Small Print: February 11, 2015

Small Print: February 11, 2015

Antique whiskey, global washoku, bear deceptions and more ...


Comic by Rodger Sonomura

“Honestly speaking, it’s rather annoying.”
—Haruki Murakami, on the annual guessing game about whether he’ll be awarded the Nobel Prize in Literature


  • Officials at the education ministry announced plans to establish a center for promoting “active learning” in primary and secondary schools.
  • A newspaper survey revealed that 38 out of 47 prefectures have, since the March 11 earthquake, added staff dedicated to disaster-prevention efforts.
  • Meanwhile, the 1995 Hanshin quake is being credited with a rise in the number of local governments that have reached mutual assistance agreements in times of emergency.
  • A 71-year-old liquor store owner in Tokyo found two bottles of whiskey that are believed to be from the original batch made by Nikka founder Masataka Taketsuru in the early 1940s.


  • Authorities in western Japan are urging the central government to complete an extension of the Hokuriku shinkansen line in time for the 2020 Tokyo Olympics.
  • The project was originally scheduled to be finished by 2025, but local officials say moving the date forward will encourage overseas visitors to travel to … Fukui.
  • In light of Japan’s shrinking population, authorities at the education ministry have formulated guidelines for shutting down some primary and middle schools and consolidating the functions of others.
  • Headline of the Week: “Are Women’s Makeup Trends a Clue to Economic Conditions?” (via Mainichi Japan)


  • Penitents who doused themselves with ice-cold water during a purification ceremony last month at Kandamyojin shrine in Chiyoda-ku


  • Average yearly income of all households in Japan, according to the labor ministry


  • Average yearly income of single-mother households, according to the ministry


  • Chikao Otsuka, the celebrated voice actor known for dubbing the dialogue of stars such as Richard Widmark and Charles Bronson in Hollywood Westerns, died of heart failure in Tokyo. He was 85.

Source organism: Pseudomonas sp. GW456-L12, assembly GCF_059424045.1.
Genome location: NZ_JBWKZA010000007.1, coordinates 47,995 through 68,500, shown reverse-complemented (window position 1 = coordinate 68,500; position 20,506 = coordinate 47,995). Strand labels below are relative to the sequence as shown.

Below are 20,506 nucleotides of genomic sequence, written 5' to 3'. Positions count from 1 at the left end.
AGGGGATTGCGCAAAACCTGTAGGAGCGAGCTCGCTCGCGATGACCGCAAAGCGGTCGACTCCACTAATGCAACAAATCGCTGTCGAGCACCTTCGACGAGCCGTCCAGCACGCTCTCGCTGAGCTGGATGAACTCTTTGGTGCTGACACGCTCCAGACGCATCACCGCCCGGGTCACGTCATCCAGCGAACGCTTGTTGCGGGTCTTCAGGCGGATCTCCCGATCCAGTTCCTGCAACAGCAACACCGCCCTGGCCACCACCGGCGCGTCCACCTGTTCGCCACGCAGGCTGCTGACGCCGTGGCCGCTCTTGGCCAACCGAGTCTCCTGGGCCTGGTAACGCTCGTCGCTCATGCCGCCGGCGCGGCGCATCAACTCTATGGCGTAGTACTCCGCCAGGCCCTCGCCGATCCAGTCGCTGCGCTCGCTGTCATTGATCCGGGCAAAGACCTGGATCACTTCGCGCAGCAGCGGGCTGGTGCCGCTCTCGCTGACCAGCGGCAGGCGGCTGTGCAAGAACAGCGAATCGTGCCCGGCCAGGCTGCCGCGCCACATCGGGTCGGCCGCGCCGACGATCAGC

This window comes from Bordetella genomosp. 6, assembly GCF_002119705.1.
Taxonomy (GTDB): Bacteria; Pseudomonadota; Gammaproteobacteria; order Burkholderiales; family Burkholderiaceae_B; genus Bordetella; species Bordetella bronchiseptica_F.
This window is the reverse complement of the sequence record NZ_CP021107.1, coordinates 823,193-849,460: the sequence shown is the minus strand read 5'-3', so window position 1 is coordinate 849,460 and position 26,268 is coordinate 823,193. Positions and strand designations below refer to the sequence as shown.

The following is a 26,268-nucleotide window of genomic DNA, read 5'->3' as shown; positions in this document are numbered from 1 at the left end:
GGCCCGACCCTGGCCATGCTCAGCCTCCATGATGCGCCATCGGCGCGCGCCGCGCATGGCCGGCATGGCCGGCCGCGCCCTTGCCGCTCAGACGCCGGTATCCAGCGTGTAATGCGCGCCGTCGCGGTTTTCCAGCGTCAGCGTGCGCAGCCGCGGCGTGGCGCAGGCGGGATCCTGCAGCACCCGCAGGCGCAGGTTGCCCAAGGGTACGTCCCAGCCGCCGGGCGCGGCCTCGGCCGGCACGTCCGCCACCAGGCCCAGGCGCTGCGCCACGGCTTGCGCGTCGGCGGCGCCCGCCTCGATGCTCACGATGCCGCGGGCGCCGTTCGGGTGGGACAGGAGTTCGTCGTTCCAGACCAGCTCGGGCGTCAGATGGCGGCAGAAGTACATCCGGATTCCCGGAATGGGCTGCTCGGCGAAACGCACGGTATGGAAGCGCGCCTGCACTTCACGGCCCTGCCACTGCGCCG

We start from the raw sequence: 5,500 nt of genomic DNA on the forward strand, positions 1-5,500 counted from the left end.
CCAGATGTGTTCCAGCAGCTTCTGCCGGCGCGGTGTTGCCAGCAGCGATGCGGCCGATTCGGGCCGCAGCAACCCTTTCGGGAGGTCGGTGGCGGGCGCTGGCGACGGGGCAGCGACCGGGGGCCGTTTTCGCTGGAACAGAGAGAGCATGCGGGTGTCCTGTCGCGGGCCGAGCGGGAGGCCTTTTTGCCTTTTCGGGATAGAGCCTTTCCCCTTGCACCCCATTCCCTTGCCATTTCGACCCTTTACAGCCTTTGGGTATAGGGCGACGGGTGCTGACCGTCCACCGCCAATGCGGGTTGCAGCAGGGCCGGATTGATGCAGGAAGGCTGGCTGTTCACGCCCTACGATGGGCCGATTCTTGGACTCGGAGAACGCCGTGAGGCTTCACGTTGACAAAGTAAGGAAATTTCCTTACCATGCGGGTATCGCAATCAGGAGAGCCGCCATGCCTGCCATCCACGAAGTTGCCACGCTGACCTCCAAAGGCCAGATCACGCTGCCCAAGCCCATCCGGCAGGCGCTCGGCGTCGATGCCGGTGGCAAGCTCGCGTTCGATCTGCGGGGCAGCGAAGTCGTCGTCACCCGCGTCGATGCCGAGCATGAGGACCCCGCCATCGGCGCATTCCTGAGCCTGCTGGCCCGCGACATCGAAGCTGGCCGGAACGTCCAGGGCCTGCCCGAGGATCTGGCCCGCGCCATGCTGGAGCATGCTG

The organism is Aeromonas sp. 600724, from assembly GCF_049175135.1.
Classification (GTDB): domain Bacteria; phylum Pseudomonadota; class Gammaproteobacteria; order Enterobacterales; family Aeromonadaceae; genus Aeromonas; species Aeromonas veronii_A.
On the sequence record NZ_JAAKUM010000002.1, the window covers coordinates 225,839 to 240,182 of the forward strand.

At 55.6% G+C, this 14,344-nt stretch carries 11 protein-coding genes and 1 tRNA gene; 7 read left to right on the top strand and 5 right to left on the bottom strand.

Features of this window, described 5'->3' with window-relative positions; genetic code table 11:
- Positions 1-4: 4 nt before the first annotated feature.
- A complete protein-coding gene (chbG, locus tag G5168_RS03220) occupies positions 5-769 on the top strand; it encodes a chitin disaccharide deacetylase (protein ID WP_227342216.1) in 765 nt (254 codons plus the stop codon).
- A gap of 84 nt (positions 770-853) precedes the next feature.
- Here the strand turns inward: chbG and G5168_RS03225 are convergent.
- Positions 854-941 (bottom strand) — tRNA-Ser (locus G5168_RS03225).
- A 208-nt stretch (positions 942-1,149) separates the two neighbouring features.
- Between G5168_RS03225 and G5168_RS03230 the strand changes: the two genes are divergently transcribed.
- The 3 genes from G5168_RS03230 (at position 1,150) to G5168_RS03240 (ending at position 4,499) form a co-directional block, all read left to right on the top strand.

• Kazushi Kaneko, who led a prominent advocacy group for atom bomb survivors, died in Hiroshima at the age of 89.
  • Archaeologists in Nara say they’ve uncovered remnants of the tomb of Emperor Jomei (629-641).
  • A court in Nagoya denied—for the eighth time—a request for a retrial by 88-year-old death row inmate Masaru Okunishi, who was convicted of killing five people and sickening 12 others with poisoned wine in 1961.


  • It was reported that government officials have designated 382 pieces of information as “classified” under the state secrets law that went into effect last month.
  • The government says it will allocate funds to establish centers in London, LA and São Paulo, where visitors can “experience washoku, anime and other cultural attractions.”
  • Students from a high school in Iwate visited northern California to thank people there for returning a training boat that was washed across the Pacific following the March 2011 disaster.
  • Surging waves and high winds brought on by a winter storm system destroyed a 4.8-meter-tall lighthouse in Otaru, Hokkaido.


  • A veterinarian in Hokkaido has come up with a novel way of taking blood samples from bears: Distracting the animals with honey before inserting a syringe.
  • Researchers at the National Institute of Infectious Diseases reported 2.06 million cases of influenza last month, which classifies as an “alert level” situation.
  • Officials at the National Police Agency say they recorded 1,212,240 crimes committed around the country last year.
  • That’s the third lowest number of crimes on record, trailing only 1973 and 1974.

Compiled from reports by AP, Japan Today, The Japan Times, Jiji, The Tokyo Reporter, The Mainichi, The Japan News, AFP, Reuters and Kyodo